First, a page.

Thursday, November 26, 2009

Climate science emails

Peter Watts writes about the recent climate change email disclosure controversy (quoted on boingboing):
Science doesn't work despite scientists being asses. Science works, to at least some extent, because scientists are asses. Bickering and backstabbing are essential elements of the process. Haven't any of these guys ever heard of "peer review"? ... That's how science works. It's not a hippie love-in; it's rugby.
My comment :
Peter Watts implies that the bickering and backstabbing in the recent email disclosures are a good thing.

But science usually works better than this. Though it is true that all scientists gossip and complain about peer review, science is usually more cooperative than rugby. Rugby is a zero sum game. Science is usually a positive sum game, where each team's discovery advances that team's interest in part and the collective interest of all competing teams in part.

There a couple reasons why the climate scientist's emails showed more bickering and backstabbing than usual. Climate science is more intertwined with partisan politics than most science is, and the future of civilization is at stake. I think those folks are playing a rougher ballgame than scientists usually play.

In contrast with Peter Watts, with hindsight I think they would all have scored better if they had played a more fastidiously high-minded game.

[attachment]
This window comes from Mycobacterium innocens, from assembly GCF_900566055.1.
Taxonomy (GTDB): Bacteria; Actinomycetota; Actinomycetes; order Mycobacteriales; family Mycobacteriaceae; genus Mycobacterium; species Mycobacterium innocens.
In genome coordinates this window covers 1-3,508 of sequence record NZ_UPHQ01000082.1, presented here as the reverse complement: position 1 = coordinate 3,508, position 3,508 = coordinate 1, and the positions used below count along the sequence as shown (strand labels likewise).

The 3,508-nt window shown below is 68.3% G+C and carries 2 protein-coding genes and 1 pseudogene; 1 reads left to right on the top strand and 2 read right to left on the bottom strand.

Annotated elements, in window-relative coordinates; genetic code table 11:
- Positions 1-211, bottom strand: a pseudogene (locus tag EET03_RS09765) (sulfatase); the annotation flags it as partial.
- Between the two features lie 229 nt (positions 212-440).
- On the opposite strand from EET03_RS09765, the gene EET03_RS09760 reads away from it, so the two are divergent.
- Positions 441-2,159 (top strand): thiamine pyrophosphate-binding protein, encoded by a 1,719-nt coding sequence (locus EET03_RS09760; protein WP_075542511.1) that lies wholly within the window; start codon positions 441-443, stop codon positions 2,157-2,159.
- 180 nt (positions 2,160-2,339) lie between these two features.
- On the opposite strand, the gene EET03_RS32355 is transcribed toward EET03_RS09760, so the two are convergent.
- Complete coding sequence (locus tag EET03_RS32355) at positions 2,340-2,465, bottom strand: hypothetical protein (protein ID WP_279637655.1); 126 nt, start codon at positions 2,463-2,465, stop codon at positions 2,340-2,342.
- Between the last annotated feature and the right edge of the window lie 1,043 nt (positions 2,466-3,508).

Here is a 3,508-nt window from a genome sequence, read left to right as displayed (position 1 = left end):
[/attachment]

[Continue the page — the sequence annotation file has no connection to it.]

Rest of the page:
Jack E said...

Nate at has a nice post on this subject:

Meanwhile, it continues to amaze me how many people are So Convinced that Global Warming is a Big Lie. Congrats to FOX and, especially, ExxonMobil for "underwriting the most sophisticated and most successful disinformation campaign since the tobacco industry".

Mark said...

There is climate skepticism that falls short of thinking that global warming is a big lie. For instance, the consequences may not be as catastrophic or irreversible as claimed, or the efficiency of trying to solve it now may be so low that it's better putting off the expense. The whole circus comes off as a variation of the "prepare for the inevitable giant meteor" thing to me.

I just look at it as coming economic damage and wealth redistribution. And I think that putting it off a few generations is futile, since the population will just grow back to where the consequences are inevitable. I don't particularly see why it's morally better to make the generation 100 or 200 years from now deal with it, rather than the generation 50 or 100 years from now.